• Can’t fine tune second zone

The Sony STR-DH790 offers excellent value for the price. Able to support either a 5.1, 5.2 or a 7.2 channel home theater system setup and rated at 145 watts power-per-channel, it’s got plenty of options and power for most needs. Even better is its support for Dolby Atmos and DTS:X. For any 5.1 or 5.2 channel users out there, it also offers room to grow if you’re considering adding additional speakers at a later date for even more immersive sound quality. 

The STR-DH790 comes equipped with four HDMI inputs which all support HDR and 4K video at 60 frames/second as well as one HDMI (eARC) output. Including 3D video pass-through technology, Bluetooth connectivity, and a variety of Sound Effect options to optimize listening, the STR-DH790 offers competitive features for the price. 

Like many entry-level AV receivers, the STR-DH790 doesn’t include Wi-Fi connectivity. While the spring-clip connections are a bit annoying and the setup wizard leaves a little to be desired, the Sony auto-calibration makes finalizing your home theater system a breeze. Do be aware—it doesn’t support wireless speaker connections. Still, with a low harmonic distortion of .9%, this system offers clean, strong sound, great bass, and excellent features at a good price.

The Sony STR-DH790 is a highly capable 7.2 channel receiver that’s perfect for home theater newbies and anyone looking to put together a decent setup on the cheap.” — Jeremy Laukkonen, Product Tester

Best Design: Cambridge Audio AXA35

Cambridge Audio AXA35
What We Like
  • Budget-friendly

  • Phono-stage built-in for turntable attachments

What We Don't Like
  • No Bluetooth connectivity, coaxial or optical inputs

  • Remote control can be finicky

The Cambridge Audio AXA35 is an affordable, entry-level amplifier that’s great for home theater or music lovers. It provides input for up to five sources, although it’s lacking some key features we’ve grown used to seeing as standards, such as Bluetooth connectivity and coaxial or optical inputs. Its design is otherwise intuitive and attractive, from the silver finish, beveled heat vents to reduce sharp edges, and its almost floating nature thanks to its low-profile supports. Combined with a convenient remote and good power at 35 watts of power-per-channel, the AXA35 integrated amplifier is a great fit for small to medium-sized rooms.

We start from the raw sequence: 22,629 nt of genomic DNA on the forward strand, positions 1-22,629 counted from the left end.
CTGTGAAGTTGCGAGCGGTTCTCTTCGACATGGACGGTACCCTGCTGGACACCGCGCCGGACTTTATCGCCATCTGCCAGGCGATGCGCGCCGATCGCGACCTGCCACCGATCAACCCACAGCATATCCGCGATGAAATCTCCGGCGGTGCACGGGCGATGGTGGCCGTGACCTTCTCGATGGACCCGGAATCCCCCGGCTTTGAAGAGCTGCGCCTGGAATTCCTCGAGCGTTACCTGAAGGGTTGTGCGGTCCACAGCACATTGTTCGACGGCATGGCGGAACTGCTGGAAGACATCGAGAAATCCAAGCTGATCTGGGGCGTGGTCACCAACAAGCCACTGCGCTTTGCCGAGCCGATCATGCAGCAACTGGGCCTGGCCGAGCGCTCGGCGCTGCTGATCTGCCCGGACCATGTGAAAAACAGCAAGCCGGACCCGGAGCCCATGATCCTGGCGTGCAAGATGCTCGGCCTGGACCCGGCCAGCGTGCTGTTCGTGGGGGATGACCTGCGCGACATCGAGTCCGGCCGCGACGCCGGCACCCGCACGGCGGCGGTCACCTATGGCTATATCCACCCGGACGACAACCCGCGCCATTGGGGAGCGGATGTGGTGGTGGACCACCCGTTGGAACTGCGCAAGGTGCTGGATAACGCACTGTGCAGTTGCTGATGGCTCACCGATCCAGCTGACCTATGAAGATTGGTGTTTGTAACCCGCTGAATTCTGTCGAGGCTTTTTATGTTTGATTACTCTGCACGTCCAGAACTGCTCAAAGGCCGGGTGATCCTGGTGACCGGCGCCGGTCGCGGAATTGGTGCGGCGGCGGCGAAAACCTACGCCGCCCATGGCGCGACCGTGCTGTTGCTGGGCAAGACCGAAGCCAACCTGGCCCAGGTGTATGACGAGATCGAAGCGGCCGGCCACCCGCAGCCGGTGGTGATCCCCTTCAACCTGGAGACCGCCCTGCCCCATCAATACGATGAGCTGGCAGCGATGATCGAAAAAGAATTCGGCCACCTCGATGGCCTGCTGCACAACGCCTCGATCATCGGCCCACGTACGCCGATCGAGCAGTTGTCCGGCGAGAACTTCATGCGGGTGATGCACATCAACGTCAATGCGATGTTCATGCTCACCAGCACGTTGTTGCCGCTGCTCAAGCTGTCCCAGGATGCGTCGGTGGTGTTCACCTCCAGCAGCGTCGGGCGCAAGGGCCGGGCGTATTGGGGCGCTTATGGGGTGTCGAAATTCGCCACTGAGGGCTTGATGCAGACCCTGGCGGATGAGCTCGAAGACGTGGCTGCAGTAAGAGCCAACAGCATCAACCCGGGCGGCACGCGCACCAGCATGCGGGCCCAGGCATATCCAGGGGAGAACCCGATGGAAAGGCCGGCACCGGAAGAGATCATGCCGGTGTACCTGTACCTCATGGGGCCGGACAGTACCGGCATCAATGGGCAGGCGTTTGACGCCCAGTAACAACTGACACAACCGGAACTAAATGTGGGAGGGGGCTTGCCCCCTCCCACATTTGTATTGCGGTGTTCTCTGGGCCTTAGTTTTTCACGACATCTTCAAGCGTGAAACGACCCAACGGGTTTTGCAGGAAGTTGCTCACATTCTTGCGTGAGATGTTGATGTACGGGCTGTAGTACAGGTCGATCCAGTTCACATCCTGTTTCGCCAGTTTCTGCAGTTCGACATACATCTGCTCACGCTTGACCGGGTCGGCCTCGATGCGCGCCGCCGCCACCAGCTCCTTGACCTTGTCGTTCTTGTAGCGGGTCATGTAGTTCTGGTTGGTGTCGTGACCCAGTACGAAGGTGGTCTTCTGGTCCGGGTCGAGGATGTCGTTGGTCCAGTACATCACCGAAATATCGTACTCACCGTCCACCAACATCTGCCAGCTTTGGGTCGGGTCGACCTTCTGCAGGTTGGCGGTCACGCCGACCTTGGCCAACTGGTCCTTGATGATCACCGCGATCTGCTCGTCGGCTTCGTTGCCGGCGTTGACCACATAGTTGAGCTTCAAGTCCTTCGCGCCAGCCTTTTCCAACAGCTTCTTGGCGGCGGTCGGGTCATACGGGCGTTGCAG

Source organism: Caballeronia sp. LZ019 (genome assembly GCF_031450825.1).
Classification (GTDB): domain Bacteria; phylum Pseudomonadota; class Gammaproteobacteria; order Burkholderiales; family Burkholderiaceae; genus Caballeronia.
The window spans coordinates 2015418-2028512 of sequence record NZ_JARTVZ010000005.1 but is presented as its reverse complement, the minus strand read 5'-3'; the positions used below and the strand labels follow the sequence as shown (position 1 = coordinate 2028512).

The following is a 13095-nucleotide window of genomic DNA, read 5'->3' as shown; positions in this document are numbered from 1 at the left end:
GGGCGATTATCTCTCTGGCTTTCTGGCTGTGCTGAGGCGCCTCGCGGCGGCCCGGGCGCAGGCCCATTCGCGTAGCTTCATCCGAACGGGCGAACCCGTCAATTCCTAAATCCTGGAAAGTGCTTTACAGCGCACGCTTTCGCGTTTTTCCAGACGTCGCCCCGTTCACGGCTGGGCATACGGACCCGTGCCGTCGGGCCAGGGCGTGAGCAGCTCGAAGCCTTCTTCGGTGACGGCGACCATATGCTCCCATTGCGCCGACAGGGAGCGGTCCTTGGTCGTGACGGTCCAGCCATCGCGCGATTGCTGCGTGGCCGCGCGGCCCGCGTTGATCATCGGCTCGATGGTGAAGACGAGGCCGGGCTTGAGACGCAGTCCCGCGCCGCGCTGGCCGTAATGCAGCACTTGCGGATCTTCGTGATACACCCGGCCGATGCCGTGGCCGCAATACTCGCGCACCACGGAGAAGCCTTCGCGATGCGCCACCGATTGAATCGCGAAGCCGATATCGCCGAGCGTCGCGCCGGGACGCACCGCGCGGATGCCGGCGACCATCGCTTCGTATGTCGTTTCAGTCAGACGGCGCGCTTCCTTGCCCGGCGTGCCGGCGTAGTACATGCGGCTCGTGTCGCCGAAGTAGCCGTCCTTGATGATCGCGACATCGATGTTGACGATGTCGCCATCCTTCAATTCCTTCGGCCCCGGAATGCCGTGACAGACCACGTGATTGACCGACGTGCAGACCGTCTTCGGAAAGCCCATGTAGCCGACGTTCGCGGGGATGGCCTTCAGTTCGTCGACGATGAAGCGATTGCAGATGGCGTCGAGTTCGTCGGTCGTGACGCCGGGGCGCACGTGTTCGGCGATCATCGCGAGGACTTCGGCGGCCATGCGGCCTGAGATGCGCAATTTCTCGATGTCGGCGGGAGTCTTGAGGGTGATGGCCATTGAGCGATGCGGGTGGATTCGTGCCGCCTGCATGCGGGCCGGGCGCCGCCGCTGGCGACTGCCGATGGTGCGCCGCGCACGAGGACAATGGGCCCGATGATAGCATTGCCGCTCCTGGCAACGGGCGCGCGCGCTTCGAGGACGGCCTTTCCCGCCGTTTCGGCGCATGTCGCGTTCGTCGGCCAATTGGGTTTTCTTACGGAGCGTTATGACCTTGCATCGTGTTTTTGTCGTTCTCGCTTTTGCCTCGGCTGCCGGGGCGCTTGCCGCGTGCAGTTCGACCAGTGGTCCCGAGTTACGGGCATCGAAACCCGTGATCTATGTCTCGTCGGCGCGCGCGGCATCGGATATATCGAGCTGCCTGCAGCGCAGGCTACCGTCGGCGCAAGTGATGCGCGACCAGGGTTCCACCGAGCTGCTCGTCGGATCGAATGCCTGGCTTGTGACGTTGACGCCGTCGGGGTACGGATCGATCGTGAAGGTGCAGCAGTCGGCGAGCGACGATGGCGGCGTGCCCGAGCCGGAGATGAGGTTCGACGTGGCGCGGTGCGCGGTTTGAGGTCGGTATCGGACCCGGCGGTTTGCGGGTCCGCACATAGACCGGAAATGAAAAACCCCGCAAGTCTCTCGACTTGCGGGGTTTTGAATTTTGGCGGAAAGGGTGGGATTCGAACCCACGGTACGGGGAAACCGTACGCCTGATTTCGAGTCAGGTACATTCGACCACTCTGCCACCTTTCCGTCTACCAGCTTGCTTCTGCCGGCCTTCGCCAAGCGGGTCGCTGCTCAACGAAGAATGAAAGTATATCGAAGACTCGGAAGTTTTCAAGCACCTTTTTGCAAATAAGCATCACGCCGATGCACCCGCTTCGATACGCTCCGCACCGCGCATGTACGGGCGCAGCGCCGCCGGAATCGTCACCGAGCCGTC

In addition to its sleek design, it includes a USB B port for powering smartphones, tablets, and other media devices. Unfortunately, it’s not capable of playing music directly from external sources connected to through this port.

Once it’s all hooked up, it’s easy to see why those seemingly standard features were actually dropped: to support clean, crisp, and surprisingly strong sound quality. Cambridge Audio’s selective focus on the AXA35’s components and minimalist features has paid off, making it easily the best-designed budget amplifier today. It’s excellent quality for the price. 

Hands down, the best overall home theater receiver under $400 is the Yamaha RX-V385BL 4K AV receiver. With a number of ease of life features, a smooth setup process, user-friendly controls for customizable listening options, and support for the latest video standards, albeit at the sacrifice of higher-end and emerging audio standards such as Dolby Atmos or DTS:X support, we find the trade-off to be well-worth the difference in price. It’s a great machine for people looking to get their toes wet without investing an arm and a leg in their home-theater setup.

If the lack of support for Dolby Atmos and DTS:X is a deal-breaker for you, or you’d just prefer the extra speakers for a more immersive surround sound experience, the runner up is the Sony STR-DH790. While it’s a little more expensive than the V385BL, its ability to support 5.1, 5.2, and 7.2 configurations, as well as Dolby Atmos and DTS:X, make it a great AV receiver for the price. 

About Our Trusted Experts

Emily Isaacs is a Chicago-based technology writer who's been teaming-up with Lifewire since 2019. Her areas of expertise include video games, consumer technology, and gadgets. She also uses the top pick on this list daily.

Jeremy Laukkonen is a former auto shop owner who was always drawn towards the tech side of cars (and virtually everything else) and gave up life under the hood to become a tech journalist. He specializes in home entertainment, Android devices, and consumer tech, and loves making complex subjects legible for even the most novice reader.

What to Look for in a Home Theater Receiver Under $400

Connectivity - Before you buy a receiver, look at how many devices you want to connect and the methods you’ll use to connect them. Make sure that the receiver has enough HDMI, RCA, optical, and other inputs to accommodate all of your equipment. If you want any wireless connections, look for a receiver that includes Bluetooth, Wi-Fi, or both.

Audio formats - Most inexpensive home theater receivers support older codecs like Dolby TrueHD and DTS:HD. If you want the best surround sound experience possible, look for a receiver that supports the Dolby Atmos and DTS:X codecs.

Room correction - In this price range, built-in room correction software is one of the biggest difference makers in terms of audio quality. It takes a little extra work to use this feature, but you’ll really notice the difference if you choose a receiver that has great room correction.